close

click image to close

Zofia Posmysz
photo by Jacek Poremba

Zofia Posmysz was born in Kraków on August 23, 1923. When World War II broke out, she was attending business school, but these new circumstances interrupted of her education. To avoid deportation to Germany as a forced laborer, she became a waitress in a German mess hall. Soon after, she resumed her studies in an underground school, where she read illegal bulletins distributed by the students at these schools. After probably being denounced, the whole group was arrested on April 15, 1942. After a six-week detention, Zofia Posmysz was deported to the female section of the main Auschwitz camp on May 30, 1942, although she was only kept there briefly. When one of the female inmates escaped, the whole work group of 200 female inmates to which Posmysz belonged was sent to a penal brigade, located in the village of Budy near Auschwitz. The women were kept in inhuman conditions, starved and tortured, and above all, forced to hard labor. They desperately strove to survive. After two months, the group numbered only 143 women from the original 200. They were sent to Birkenau, where a female subcamp had been established. Years later, Zofia Posmysz presented this episode of camp history in her short story, Sängerin.

 Birkenau was a new stage of her ordeal in the camp. It started dramatically for her: she contracted typhus and bloody diarrhoea, diseases which decimated the inmates (reflected in her short story The same Doctor M.) Then things unexpectedly changed for the better: in March 1943, she was transferred to the camp kitchen, and two months later she was given the job of bookkeeper. That is when she met Tadeusz Paolone-Lisowski, who was brought from the male inmate camp to teach her how to keep the books. She wrote about this in her short story Auschwitz Christ. In January 1945, as the Red Army approached, thousands of prisoners from Auschwitz-Birkenau were herded into Germany. To this day it is unknown how many prisoners died on that Death March, as it was later called. The women prisoners from Birkenau walked for nearly three days and were then transported in open cattle cars, in biting cold, to Ravensbrück. There the exhausted women faced another ordeal: they spent three weeks in a tent, sleeping right on the ground. Posmysz survived in the Neustadt-Glewe sub-camp until it was liberated by the Allies on May 2, 1945. Although they tried to convince her to remain in the area controlled by the Allied troops, she decided to return to her homeland instead. She and twenty other women walked back home (as depicted in her story To Freedom, to Death, to Life). She arrived in Kraków at the end of May. She found only her mother and younger brother at home. Her father (a railroad worker) had been killed by a German railroad policeman in August 1943, which she learned only after her return. Her elder married sister was living in Warsaw. Posmysz decided to travel to her sister to find a job and continue her education. She passed her secondary school exams in 1946 and began her studies in the Polish Department of the University of Warsaw. At the same time, she worked as a proof-reader in a newspaper. By the time shed graduated, she had started to working at the literary section of Polish Radio.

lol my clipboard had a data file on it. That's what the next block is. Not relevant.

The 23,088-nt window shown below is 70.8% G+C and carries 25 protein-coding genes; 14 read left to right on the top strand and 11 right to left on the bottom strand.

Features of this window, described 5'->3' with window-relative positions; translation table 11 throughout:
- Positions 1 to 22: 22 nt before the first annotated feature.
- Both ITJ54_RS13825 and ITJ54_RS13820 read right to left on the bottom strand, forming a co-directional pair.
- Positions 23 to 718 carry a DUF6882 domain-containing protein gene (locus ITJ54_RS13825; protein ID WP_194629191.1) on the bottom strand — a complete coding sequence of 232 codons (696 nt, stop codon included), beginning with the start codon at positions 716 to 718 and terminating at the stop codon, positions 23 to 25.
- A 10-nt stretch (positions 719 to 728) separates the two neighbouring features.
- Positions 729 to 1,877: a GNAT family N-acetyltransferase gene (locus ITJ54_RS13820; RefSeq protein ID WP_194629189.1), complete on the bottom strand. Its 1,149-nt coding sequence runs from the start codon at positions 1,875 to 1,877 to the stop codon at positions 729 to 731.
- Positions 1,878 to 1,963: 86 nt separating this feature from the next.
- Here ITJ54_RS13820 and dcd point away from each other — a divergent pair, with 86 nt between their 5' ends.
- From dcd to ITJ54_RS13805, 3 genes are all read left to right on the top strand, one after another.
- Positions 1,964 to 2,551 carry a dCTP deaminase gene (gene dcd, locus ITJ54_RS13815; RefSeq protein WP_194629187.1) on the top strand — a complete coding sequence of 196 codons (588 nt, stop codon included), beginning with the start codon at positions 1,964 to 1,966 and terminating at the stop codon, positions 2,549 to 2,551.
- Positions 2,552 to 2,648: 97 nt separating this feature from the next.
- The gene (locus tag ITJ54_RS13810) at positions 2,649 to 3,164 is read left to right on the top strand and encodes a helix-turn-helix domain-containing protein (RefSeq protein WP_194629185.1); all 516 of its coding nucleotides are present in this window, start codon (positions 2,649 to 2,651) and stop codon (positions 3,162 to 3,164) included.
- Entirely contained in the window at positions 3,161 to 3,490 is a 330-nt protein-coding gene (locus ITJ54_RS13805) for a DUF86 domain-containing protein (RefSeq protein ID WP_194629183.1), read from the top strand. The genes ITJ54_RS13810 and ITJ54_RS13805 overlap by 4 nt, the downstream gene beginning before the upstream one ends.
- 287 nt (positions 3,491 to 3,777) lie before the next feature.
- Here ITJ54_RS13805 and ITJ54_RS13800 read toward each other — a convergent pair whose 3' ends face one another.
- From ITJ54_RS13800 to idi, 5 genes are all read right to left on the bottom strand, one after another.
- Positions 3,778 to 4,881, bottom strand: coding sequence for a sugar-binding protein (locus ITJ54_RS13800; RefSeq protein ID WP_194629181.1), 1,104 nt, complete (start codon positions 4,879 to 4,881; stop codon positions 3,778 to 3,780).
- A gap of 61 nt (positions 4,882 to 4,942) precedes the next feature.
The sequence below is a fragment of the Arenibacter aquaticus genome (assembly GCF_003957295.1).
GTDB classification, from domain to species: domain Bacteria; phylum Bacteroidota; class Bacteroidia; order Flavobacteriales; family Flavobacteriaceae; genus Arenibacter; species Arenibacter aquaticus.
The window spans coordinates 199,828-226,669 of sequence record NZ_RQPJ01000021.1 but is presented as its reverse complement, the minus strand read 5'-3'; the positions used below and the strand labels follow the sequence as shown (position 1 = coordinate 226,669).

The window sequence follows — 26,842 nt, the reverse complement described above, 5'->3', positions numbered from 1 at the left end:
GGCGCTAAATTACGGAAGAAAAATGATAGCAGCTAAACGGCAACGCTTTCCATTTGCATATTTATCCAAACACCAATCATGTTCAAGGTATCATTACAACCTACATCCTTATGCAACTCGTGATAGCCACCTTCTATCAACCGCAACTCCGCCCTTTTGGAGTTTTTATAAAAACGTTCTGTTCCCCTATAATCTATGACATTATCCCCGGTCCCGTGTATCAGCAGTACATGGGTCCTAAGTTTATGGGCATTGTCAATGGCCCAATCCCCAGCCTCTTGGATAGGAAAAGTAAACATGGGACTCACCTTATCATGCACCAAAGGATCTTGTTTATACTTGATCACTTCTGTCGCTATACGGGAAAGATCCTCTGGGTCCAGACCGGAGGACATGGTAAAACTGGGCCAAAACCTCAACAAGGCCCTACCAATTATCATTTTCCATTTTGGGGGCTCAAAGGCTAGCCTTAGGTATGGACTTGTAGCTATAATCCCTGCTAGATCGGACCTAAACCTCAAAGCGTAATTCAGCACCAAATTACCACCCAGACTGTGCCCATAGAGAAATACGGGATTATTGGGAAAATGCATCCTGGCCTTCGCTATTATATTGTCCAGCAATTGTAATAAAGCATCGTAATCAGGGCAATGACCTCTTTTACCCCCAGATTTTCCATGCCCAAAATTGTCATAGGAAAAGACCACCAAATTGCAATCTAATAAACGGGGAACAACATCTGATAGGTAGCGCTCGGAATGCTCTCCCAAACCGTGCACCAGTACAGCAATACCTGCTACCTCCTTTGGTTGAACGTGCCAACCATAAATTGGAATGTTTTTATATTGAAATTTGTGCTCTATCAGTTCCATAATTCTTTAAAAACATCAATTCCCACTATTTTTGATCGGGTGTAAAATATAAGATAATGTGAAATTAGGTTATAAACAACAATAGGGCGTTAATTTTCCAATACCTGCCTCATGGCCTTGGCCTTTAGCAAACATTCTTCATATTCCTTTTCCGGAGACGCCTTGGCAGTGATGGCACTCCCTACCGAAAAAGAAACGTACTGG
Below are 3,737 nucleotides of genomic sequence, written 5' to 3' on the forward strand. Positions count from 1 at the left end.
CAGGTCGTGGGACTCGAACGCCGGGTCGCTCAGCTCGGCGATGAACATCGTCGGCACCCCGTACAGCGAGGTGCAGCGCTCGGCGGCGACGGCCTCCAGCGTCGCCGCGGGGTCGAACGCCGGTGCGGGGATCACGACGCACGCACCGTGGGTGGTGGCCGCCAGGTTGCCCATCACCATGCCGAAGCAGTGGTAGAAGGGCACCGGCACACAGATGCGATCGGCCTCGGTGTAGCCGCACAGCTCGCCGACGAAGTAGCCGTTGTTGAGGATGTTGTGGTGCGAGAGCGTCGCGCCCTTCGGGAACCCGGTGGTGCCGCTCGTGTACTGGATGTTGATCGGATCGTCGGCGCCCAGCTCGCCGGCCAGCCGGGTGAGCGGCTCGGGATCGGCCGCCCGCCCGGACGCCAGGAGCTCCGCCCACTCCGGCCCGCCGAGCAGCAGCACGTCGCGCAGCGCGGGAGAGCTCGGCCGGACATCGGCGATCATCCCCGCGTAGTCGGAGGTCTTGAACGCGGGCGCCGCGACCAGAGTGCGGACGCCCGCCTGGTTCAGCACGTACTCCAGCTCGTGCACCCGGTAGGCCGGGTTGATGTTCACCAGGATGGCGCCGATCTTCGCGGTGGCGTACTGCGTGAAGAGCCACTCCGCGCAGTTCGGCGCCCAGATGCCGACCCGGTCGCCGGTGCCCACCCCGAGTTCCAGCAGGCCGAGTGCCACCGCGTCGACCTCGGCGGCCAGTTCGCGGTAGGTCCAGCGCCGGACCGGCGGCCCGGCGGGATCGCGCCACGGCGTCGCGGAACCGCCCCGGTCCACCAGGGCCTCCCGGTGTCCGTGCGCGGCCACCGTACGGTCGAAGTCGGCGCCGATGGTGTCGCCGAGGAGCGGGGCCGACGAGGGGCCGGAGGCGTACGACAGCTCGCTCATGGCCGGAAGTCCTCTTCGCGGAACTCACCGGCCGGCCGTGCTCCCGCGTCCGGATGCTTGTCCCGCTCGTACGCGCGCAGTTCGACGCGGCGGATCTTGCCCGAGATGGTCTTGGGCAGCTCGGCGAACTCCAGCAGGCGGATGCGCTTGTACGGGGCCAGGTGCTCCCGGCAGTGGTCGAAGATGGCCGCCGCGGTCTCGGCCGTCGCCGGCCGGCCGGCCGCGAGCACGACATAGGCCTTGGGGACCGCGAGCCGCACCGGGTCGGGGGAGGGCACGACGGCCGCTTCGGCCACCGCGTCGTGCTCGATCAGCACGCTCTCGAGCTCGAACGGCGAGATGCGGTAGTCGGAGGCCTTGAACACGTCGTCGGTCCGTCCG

In 1950, she wrote a radio drama entitled The Passenger in Cabin 45. This play was decisive for her literary career. It was such a success that it was soon adapted for TV, and the famous director Andrzej Munk decided to shoot a film version, called The Passenger. The film, with the role of Liese played by Aleksandra Zlska, was released after the directors death in 1963. A year before, The Passenger appeared in book form. That novel was the basis of Mieczyslaw Weinbergs 1968 opera, with the libretto by Alexander Medvedev. The world premiere took place at the Bregenz Festival in 2010 and it became a great artistic event. It also established The Passenger as an important piece of Holocaust literature. It is unique and exceptional because it integrates two usually separate perspectives of war: that of the oppressor, and that of the victim.

The Passenger was slightly overshadowed in Poland by Posmysz's later, equally important works, such as her novels Vacation on the Adriatic, Microclimate, or The Price, as well as her short stories and a number of radio drama and film scripts, as well as other works on contemporary issues. Her story Auschwitz Christ, an extension of one of the episodes of The Passenger, is undoubtedly one of the most important eyewitness account presented by this outstanding writer and remarkable woman. 


November 2019
S M T W T F S
1 2
3 4 5 6 7 8 9
10 11 12 13 14 15 16
17 18 19 20 21 22 23
24 25 26 27 28 29 30





| Home | Visual Arts | Theater/Dance | Film | Music | Literature | History | Lectures | In Poland | Links |
| About Us | Contact Us | Download PCI Logo | Newsletter |

Site Powered by the siteMaster® Content Management System